Air Travel in Systemic Collapse with Nearly 7,000 Routes Lost, Says ACI Europe
European airports and tourism organisations are urging the EU to come up with more flexible state aid rules to provide assistance to airports and support air connectivity due to the impact of the coronavirus (Covid-19) pandemic.
Representative associations, ACI Europe and the European Travel Commission (ETC), on Wednesday sent a letter to European Executive Vice-President and Commissioner for Competition Margrethe Vestager, which points to the tightening of travel restrictions by European States as preventing any recovery in passenger traffic and reveals yet steeper falls in air connectivity across Europe.
According to data of ACI Europe, another 700 air routes have disappeared from European airports since the end of November, bringing the total figure of lost air routes to nearing the 7,000 mark.
ACI Europe’s and ETC’s letter follows the European Commission stating that “travel will continue to pose a particular challenge” in the fight against the Covid-19 pandemic. The Commission on Wednesday also echoed the recent ECDC advice against non-essential travel “until the epidemiological situation has considerably improved, particularly in the light of the outbreak of new variants”.
The associations highlight that without changes to the EU’s Covid-19 State aid framework, the “collapsing industries” of airports and tourism will suffer irreversible damage in a constantly deteriorating situation. ACI EUROPE and ETC are requesting from the European Commission for the possibility for airports:
– to obtain full compensation for damages due to COVID-19 and for as long as travel restrictions remain in place.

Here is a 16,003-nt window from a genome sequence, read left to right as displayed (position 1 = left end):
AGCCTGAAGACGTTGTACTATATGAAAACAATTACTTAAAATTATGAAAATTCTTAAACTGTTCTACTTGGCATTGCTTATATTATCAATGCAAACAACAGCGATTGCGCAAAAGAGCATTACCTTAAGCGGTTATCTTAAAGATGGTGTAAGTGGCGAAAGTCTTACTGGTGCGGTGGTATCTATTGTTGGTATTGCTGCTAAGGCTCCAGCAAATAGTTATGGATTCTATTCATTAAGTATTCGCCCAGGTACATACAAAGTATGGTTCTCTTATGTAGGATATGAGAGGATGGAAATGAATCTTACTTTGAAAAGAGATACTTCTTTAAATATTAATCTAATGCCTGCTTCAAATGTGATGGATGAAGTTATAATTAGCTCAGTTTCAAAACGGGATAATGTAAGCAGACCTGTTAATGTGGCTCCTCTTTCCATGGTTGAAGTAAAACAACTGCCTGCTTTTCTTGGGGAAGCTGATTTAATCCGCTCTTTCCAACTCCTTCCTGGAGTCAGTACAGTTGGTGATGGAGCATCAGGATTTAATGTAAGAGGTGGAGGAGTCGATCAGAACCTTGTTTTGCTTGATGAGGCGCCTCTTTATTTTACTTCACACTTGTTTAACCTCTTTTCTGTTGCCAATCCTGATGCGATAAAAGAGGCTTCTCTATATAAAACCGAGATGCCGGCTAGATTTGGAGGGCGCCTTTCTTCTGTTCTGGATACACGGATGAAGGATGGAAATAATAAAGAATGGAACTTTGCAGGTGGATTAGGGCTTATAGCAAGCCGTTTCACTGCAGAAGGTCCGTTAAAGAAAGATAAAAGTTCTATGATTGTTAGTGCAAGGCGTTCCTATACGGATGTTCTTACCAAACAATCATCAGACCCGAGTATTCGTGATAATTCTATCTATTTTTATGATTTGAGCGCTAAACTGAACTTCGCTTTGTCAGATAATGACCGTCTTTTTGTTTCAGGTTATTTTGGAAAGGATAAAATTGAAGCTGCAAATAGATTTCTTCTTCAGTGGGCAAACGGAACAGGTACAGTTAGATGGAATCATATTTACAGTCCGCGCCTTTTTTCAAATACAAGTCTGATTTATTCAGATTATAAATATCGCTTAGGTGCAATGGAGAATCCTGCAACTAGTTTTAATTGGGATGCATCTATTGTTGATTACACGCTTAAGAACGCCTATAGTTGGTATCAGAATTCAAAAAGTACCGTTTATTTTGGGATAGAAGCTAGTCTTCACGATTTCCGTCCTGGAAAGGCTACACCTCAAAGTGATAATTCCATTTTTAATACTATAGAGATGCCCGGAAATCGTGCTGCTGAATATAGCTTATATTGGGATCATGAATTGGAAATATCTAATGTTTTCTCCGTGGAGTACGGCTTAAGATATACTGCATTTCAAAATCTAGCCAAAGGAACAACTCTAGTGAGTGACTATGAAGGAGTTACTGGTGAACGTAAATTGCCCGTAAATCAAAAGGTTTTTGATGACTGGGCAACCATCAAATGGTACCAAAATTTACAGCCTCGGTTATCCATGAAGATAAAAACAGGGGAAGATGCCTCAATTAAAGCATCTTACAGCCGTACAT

– to be compensated for unrecovered fixed costs for as long as travel restrictions remain in place – without any cap or limitation as regards total amounts.
– to benefit from Air Connectivity Restart Schemes – whereby States can provide a direct per passenger subsidy to airlines restarting air routes previously operated or launching new air routes – similar to the successful Cyprus scheme. These schemes could play an essential role in supporting the revival of the tourism sector.
“The Commission’s current Covid-19 State aid framework is no longer fit for purpose when it comes to airports. It involves limitations and conditionalities that are very hard to comprehend and that are simply unacceptable given the situation we are now facing – not to mention the fact that airlines have already been granted almost 15 times more financial aid than airports so far,” ACI Europe Director General Olivier Jankovec.
Moreover, the associations also warned of further downward forecasts in air passenger traffic volumes for the months ahead.
ACI Europe has revised its 2021 passenger traffic forecast to -56 percent for the year at Europe’s airports in the baseline scenario (down from -43 percent in the previous forecast). This coincides with Eurocontrol’s revised forecast of a full recovery not foreseen until 2026.
“What we are asking for is only the support which is proportionate to the severity of the crisis and the outlook we now face. This is about making sure the aviation infrastructure does not suffer irreversible damage, which would in turn create an instant ripple effect through the tourism ecosystem and the local communities dependent upon them,” ETC Executive Director Eduardo Santander said.